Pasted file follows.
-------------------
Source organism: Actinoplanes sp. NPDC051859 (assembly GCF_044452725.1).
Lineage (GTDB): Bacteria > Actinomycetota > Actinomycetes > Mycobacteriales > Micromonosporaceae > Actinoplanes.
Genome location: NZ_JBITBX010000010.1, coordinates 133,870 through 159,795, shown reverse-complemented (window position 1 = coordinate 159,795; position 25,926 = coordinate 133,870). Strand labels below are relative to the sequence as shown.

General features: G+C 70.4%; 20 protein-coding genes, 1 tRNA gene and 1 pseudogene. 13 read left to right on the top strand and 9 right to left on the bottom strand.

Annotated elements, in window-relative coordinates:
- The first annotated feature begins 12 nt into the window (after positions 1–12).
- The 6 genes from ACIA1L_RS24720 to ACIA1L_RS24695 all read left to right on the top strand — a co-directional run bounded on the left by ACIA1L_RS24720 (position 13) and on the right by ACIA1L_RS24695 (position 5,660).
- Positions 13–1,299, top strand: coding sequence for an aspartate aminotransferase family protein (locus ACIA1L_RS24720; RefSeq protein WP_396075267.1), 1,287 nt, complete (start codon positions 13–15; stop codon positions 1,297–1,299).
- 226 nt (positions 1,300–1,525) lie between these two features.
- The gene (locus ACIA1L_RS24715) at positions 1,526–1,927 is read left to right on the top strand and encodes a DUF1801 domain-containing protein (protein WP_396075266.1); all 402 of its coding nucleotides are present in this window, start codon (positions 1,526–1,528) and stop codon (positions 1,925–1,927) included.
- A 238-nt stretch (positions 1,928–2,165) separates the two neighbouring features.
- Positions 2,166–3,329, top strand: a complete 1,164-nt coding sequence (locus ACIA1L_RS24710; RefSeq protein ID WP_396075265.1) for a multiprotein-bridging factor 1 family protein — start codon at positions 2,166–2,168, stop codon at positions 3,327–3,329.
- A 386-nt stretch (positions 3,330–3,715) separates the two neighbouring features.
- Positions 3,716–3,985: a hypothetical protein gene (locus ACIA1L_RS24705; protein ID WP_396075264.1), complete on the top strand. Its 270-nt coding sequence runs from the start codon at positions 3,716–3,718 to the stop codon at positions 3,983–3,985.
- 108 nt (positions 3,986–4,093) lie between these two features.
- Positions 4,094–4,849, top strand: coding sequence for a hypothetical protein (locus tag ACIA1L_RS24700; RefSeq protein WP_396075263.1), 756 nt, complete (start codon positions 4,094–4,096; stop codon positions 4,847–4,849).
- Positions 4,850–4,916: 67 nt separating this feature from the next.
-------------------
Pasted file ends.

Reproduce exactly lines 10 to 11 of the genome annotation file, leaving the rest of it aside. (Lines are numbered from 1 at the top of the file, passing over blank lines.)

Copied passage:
- The gene (locus ACIA1L_RS24715) at positions 1,526–1,927 is read left to right on the top strand and encodes a DUF1801 domain-containing protein (protein WP_396075266.1); all 402 of its coding nucleotides are present in this window, start codon (positions 1,526–1,528) and stop codon (positions 1,925–1,927) included.
- A 238-nt stretch (positions 1,928–2,165) separates the two neighbouring features.